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Both Hokkaidos (to enjoy the line) with my Ubik number 17 – a pen you can discover on Matthieu’s website until I post a review J

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#2 Arcadian

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Posted 27 December 2017 - 16:37

They are beautiful pens! This is the first I'm hearing of Matthieu Faivet, but hopefully not the last! I think the Hokkaidos would be too short for me, since they don't post, but the way the material used lines up perfectly when the pen is capped is more than a little alluring!



#3 darazs

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Posted 27 December 2017 - 18:24

Thanks for reading. Indeed, the Hokkaido is on the short side, but i find that its balance is still very good. That is probably why the Numéro 7 feels a little better to me.

Matthieu is popular with the French speaking pen lover community, but indeed not so known internationally yet. That also why I felt like sharing my impressions here.

The line of the Hokkaido comes out the best on its black and white design of a friend of mine (photo credit grindsel)
281327DSC0512.jpg

Edited by darazs, 28 December 2017 - 07:21.

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#4 amk

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Posted 28 December 2017 - 09:19

Marronnier is chestnut wood, I think, and loupe de marronnier is chestnut burl. It looks absolutely splendid.

 

I have been thinking about ordering a pen from Matthieu for a while... this review makes it even harder to resist the temptation.

 

Just a thought: wouldn't the Hokkaido look splendid if you could get it make in Arco celluloid!


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#5 darazs

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Posted 28 December 2017 - 09:48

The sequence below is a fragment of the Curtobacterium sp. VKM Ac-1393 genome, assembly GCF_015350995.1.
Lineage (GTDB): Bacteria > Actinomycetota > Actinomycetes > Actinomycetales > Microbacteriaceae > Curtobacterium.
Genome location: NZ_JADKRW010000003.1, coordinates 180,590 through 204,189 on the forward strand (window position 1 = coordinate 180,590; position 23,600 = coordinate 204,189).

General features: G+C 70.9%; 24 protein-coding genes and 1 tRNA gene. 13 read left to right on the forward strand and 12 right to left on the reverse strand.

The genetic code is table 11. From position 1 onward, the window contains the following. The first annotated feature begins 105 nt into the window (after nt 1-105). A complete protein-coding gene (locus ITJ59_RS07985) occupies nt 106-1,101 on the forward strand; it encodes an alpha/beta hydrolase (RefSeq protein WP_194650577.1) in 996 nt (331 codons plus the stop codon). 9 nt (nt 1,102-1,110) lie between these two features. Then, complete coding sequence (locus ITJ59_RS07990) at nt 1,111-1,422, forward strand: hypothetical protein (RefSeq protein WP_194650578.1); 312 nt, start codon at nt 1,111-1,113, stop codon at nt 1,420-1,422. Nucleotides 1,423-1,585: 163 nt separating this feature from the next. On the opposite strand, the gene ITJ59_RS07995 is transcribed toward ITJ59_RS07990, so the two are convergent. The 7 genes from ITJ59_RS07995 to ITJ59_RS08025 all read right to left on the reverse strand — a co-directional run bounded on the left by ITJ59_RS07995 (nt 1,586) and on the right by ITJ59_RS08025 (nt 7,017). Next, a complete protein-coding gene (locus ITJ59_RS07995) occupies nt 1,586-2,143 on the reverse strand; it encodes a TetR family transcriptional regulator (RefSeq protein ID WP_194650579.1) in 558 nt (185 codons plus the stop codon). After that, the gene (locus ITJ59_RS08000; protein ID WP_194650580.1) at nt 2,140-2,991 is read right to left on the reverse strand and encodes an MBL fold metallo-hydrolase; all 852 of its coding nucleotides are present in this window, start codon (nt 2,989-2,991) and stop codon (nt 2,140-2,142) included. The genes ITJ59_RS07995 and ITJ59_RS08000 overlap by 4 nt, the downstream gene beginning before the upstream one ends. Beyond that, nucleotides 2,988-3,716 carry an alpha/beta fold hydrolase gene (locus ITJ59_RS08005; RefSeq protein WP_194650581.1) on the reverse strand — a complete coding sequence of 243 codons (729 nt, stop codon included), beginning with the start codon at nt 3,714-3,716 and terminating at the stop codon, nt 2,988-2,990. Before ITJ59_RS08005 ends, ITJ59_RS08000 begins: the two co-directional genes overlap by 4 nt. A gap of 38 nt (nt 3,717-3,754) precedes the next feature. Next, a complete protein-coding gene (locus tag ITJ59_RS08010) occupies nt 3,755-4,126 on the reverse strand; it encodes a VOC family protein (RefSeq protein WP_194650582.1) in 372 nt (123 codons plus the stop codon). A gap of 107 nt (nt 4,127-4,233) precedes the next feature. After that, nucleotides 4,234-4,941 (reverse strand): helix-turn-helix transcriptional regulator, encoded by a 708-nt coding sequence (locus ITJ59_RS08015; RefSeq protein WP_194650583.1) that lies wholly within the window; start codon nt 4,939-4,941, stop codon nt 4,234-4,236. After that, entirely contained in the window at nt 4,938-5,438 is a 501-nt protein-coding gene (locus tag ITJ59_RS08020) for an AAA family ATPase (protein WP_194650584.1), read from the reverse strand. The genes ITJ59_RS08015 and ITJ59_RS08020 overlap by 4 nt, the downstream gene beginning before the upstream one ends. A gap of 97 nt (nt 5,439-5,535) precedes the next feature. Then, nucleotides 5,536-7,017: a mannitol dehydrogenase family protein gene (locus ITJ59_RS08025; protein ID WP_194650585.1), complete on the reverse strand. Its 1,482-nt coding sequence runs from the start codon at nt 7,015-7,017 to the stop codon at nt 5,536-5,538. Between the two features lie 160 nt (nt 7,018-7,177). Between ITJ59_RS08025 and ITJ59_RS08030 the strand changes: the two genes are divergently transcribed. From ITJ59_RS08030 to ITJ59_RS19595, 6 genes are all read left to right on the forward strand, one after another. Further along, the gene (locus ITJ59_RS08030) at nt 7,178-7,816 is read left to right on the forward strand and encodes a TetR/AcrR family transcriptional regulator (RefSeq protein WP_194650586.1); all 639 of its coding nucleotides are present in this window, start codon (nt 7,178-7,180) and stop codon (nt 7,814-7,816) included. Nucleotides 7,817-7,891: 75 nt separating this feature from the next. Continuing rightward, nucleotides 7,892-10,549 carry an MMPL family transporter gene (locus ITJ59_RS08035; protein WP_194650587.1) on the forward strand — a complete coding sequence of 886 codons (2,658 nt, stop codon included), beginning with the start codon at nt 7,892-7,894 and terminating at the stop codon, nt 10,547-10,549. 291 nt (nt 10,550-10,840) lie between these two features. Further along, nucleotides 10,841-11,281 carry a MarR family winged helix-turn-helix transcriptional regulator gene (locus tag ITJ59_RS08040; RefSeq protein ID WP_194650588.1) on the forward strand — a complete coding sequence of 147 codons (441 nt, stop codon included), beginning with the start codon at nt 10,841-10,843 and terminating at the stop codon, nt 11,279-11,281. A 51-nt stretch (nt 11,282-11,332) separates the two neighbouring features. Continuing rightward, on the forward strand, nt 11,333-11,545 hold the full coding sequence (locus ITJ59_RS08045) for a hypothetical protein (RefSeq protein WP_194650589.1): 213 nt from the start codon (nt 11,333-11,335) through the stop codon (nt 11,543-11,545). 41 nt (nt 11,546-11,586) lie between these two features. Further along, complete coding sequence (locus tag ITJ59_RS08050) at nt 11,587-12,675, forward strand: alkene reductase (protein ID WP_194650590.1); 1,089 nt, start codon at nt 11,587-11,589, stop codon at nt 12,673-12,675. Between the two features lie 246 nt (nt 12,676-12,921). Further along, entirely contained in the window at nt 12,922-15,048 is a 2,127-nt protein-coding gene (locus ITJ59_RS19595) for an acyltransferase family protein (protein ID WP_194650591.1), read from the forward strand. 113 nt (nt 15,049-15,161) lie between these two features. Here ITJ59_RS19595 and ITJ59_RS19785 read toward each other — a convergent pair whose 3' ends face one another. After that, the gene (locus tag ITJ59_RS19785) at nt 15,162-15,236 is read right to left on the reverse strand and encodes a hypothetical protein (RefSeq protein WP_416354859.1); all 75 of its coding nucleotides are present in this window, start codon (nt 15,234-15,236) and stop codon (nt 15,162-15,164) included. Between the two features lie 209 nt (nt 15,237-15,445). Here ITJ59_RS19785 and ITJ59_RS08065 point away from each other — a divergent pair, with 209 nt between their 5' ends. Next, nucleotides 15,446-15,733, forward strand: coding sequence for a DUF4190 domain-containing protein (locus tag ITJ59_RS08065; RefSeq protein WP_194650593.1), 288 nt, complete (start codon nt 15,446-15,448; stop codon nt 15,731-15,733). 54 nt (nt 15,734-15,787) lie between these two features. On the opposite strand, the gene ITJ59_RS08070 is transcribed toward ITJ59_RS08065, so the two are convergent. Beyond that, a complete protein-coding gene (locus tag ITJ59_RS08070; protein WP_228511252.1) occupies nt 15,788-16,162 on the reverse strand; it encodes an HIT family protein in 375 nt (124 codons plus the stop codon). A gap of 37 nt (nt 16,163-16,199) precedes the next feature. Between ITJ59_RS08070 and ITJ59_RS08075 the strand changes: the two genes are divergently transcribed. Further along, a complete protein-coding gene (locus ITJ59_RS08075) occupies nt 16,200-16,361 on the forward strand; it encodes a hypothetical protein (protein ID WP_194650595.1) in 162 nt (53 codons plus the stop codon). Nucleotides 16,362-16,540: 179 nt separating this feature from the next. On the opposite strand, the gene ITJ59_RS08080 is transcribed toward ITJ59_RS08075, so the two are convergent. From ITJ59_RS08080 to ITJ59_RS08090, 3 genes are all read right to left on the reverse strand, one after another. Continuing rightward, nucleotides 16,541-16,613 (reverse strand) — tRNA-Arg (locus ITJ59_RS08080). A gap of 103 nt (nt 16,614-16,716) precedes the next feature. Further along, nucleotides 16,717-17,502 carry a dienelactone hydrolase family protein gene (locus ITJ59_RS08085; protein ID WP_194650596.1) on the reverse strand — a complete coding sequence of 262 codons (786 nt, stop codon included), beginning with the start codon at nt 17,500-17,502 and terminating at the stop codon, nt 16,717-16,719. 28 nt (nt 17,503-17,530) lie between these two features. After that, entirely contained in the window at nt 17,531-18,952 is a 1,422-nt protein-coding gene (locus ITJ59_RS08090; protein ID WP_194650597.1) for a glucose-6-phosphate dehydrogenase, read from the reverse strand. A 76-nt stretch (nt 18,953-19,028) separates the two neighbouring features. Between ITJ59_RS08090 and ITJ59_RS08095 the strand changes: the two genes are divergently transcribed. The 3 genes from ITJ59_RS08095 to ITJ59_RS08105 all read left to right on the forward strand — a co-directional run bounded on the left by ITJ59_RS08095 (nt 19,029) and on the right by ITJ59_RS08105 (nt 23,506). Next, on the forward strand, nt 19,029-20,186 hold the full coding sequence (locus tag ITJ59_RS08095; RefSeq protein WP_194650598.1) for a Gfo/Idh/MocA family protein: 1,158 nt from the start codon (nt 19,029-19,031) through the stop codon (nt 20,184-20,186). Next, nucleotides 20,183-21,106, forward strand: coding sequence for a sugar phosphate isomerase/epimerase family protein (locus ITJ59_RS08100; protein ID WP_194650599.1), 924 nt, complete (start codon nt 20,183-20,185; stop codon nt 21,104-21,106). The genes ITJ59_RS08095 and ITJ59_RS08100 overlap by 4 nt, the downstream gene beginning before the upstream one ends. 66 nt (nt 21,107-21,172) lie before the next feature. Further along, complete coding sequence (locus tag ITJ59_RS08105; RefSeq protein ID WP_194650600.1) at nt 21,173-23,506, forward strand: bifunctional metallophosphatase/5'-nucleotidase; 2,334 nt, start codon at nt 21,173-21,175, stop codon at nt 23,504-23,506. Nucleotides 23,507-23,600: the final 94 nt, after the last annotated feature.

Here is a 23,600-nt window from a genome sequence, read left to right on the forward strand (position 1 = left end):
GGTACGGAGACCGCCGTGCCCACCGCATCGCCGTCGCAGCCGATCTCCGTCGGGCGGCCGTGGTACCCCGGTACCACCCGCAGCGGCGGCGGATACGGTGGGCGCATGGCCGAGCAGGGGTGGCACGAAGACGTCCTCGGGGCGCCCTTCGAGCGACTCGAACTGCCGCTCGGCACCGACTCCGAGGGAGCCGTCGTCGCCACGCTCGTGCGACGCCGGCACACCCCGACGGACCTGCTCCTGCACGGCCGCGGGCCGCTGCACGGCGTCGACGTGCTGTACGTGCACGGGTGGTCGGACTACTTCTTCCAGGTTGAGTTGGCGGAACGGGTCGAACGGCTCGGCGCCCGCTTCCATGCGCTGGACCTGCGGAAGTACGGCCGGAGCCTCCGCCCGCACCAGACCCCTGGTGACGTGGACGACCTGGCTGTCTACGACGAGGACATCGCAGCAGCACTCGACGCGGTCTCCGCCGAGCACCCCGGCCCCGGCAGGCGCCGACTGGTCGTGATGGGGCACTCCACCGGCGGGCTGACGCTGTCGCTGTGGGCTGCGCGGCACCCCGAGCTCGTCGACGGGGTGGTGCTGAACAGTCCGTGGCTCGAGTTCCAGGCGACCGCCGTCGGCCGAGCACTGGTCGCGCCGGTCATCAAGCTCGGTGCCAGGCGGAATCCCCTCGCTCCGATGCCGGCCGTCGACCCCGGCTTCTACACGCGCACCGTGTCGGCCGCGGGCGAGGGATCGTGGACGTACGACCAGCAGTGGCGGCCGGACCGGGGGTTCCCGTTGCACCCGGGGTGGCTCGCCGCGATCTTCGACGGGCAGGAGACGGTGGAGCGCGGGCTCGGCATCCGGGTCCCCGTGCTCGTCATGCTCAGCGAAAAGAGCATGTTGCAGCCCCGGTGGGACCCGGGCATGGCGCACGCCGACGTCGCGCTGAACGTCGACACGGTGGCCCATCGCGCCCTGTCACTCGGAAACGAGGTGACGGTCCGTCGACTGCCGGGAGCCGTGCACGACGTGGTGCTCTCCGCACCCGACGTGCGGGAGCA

amk - thanks for your comments - I had chestnut wood, but not the right translation for "loupe" (apart from magnifying glass :D)!!

 

I never thought about it, but indeed an Arco celluloid Hokkaido would look splendid - add a flex OMAS nib on it and you would have a great pen! You might be able to source a little bit of the material with the folks of ASC.

 

ASC is the new brand of Emmanuel Caltagirone - ASC stands for Armando SIMONI Club from the original OMAS (Officina Meccanica Armando Simoni) founder.


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#6 da vinci

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Posted 30 December 2017 - 03:03

Nice pens, thank you for posting this helpful and informative review :thumbup:

#7 darazs

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Posted 30 December 2017 - 06:47

Nice pens, thank you for posting this helpful and informative review :thumbup:


Thank you for reading - i am unsure what you mean with helpful though.
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#8 da vinci

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Posted 30 December 2017 - 21:39

Thank you for reading - i am unsure what you mean with helpful though.


I meant that the information provided in the review was useful to me to understand more about Faivet pens.

Edited by da vinci, 30 December 2017 - 21:39.


#9 darazs

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Posted 31 December 2017 - 08:00

I meant that the information provided in the review was useful to me to understand more about Faivet pens.


Cool, that was also the point of the review :)
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#10 allen_paris

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Posted 03 January 2018 - 23:00

nice review ! never look a Mathieu Faivet IRL but will succed.



#11 darazs

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Posted 04 January 2018 - 12:22

nice review ! never look a Mathieu Faivet IRL but will succed.

 

Thanks - there are enough Faivets in Paris  B)

 

In the mean time we are discussing some pimping up with ebonite section and vintage nib for the CS resin version - can't wait to have it in my hand  :blush:


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#12 rudyhou

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Posted 08 January 2018 - 05:03

those hokkaido fps look awesome  :thumbup:


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#13 darazs

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Posted 08 January 2018 - 09:50

those hokkaido fps look awesome  :thumbup:

 

Thanks for reading - I agree, they are beautiful :)


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#14 darazs

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Posted 05 June 2018 - 19:08

More photos - the bracket green pen has a hard rubber section and a Waterman Emblem nib adapted on a modified Bock feed - great writer too :)